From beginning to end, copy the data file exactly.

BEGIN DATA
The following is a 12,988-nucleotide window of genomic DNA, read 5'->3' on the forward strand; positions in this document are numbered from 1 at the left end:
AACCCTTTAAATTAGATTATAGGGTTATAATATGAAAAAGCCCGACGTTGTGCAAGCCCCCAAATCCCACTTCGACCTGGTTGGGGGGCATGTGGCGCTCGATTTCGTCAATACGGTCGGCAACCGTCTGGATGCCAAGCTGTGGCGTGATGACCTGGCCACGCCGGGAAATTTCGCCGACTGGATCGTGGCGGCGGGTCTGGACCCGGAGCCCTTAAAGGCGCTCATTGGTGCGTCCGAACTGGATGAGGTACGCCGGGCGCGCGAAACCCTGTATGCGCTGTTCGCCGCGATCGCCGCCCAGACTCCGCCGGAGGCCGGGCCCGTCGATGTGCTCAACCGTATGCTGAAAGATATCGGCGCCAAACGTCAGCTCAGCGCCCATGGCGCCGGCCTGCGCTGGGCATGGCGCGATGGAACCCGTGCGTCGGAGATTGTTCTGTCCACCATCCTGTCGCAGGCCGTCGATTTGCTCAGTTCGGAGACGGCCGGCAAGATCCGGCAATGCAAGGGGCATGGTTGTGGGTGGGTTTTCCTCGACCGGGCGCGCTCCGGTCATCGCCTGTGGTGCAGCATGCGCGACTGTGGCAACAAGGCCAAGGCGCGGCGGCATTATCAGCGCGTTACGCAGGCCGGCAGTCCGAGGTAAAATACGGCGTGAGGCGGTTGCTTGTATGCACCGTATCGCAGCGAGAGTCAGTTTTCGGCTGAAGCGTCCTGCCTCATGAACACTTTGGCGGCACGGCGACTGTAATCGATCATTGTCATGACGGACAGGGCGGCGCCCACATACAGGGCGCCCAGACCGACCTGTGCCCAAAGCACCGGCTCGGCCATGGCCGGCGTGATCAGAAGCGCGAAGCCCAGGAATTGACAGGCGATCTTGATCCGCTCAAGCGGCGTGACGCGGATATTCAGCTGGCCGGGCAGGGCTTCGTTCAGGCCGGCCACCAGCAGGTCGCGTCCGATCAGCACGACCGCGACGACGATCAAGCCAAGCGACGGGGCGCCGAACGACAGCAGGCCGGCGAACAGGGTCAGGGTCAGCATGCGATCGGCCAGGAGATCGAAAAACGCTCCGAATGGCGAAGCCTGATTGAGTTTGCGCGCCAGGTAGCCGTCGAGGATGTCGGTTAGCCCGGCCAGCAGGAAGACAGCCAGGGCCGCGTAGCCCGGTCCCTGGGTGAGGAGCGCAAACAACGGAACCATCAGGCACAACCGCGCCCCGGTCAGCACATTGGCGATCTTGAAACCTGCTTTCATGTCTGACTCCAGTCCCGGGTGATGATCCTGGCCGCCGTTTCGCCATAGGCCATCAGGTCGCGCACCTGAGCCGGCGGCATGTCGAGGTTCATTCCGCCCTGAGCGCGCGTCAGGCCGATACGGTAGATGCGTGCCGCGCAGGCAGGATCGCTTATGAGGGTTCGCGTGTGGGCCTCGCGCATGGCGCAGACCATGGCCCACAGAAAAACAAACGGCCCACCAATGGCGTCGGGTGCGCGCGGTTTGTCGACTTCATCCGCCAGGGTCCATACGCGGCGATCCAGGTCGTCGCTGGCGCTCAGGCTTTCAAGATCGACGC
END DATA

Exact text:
The following is a 12,988-nucleotide window of genomic DNA, read 5'->3' on the forward strand; positions in this document are numbered from 1 at the left end:
AACCCTTTAAATTAGATTATAGGGTTATAATATGAAAAAGCCCGACGTTGTGCAAGCCCCCAAATCCCACTTCGACCTGGTTGGGGGGCATGTGGCGCTCGATTTCGTCAATACGGTCGGCAACCGTCTGGATGCCAAGCTGTGGCGTGATGACCTGGCCACGCCGGGAAATTTCGCCGACTGGATCGTGGCGGCGGGTCTGGACCCGGAGCCCTTAAAGGCGCTCATTGGTGCGTCCGAACTGGATGAGGTACGCCGGGCGCGCGAAACCCTGTATGCGCTGTTCGCCGCGATCGCCGCCCAGACTCCGCCGGAGGCCGGGCCCGTCGATGTGCTCAACCGTATGCTGAAAGATATCGGCGCCAAACGTCAGCTCAGCGCCCATGGCGCCGGCCTGCGCTGGGCATGGCGCGATGGAACCCGTGCGTCGGAGATTGTTCTGTCCACCATCCTGTCGCAGGCCGTCGATTTGCTCAGTTCGGAGACGGCCGGCAAGATCCGGCAATGCAAGGGGCATGGTTGTGGGTGGGTTTTCCTCGACCGGGCGCGCTCCGGTCATCGCCTGTGGTGCAGCATGCGCGACTGTGGCAACAAGGCCAAGGCGCGGCGGCATTATCAGCGCGTTACGCAGGCCGGCAGTCCGAGGTAAAATACGGCGTGAGGCGGTTGCTTGTATGCACCGTATCGCAGCGAGAGTCAGTTTTCGGCTGAAGCGTCCTGCCTCATGAACACTTTGGCGGCACGGCGACTGTAATCGATCATTGTCATGACGGACAGGGCGGCGCCCACATACAGGGCGCCCAGACCGACCTGTGCCCAAAGCACCGGCTCGGCCATGGCCGGCGTGATCAGAAGCGCGAAGCCCAGGAATTGACAGGCGATCTTGATCCGCTCAAGCGGCGTGACGCGGATATTCAGCTGGCCGGGCAGGGCTTCGTTCAGGCCGGCCACCAGCAGGTCGCGTCCGATCAGCACGACCGCGACGACGATCAAGCCAAGCGACGGGGCGCCGAACGACAGCAGGCCGGCGAACAGGGTCAGGGTCAGCATGCGATCGGCCAGGAGATCGAAAAACGCTCCGAATGGCGAAGCCTGATTGAGTTTGCGCGCCAGGTAGCCGTCGAGGATGTCGGTTAGCCCGGCCAGCAGGAAGACAGCCAGGGCCGCGTAGCCCGGTCCCTGGGTGAGGAGCGCAAACAACGGAACCATCAGGCACAACCGCGCCCCGGTCAGCACATTGGCGATCTTGAAACCTGCTTTCATGTCTGACTCCAGTCCCGGGTGATGATCCTGGCCGCCGTTTCGCCATAGGCCATCAGGTCGCGCACCTGAGCCGGCGGCATGTCGAGGTTCATTCCGCCCTGAGCGCGCGTCAGGCCGATACGGTAGATGCGTGCCGCGCAGGCAGGATCGCTTATGAGGGTTCGCGTGTGGGCCTCGCGCATGGCGCAGACCATGGCCCACAGAAAAACAAACGGCCCACCAATGGCGTCGGGTGCGCGCGGTTTGTCGACTTCATCCGCCAGGGTCCATACGCGGCGATCCAGGTCGTCGCTGGCGCTCAGGCTTTCAAGATCGACGC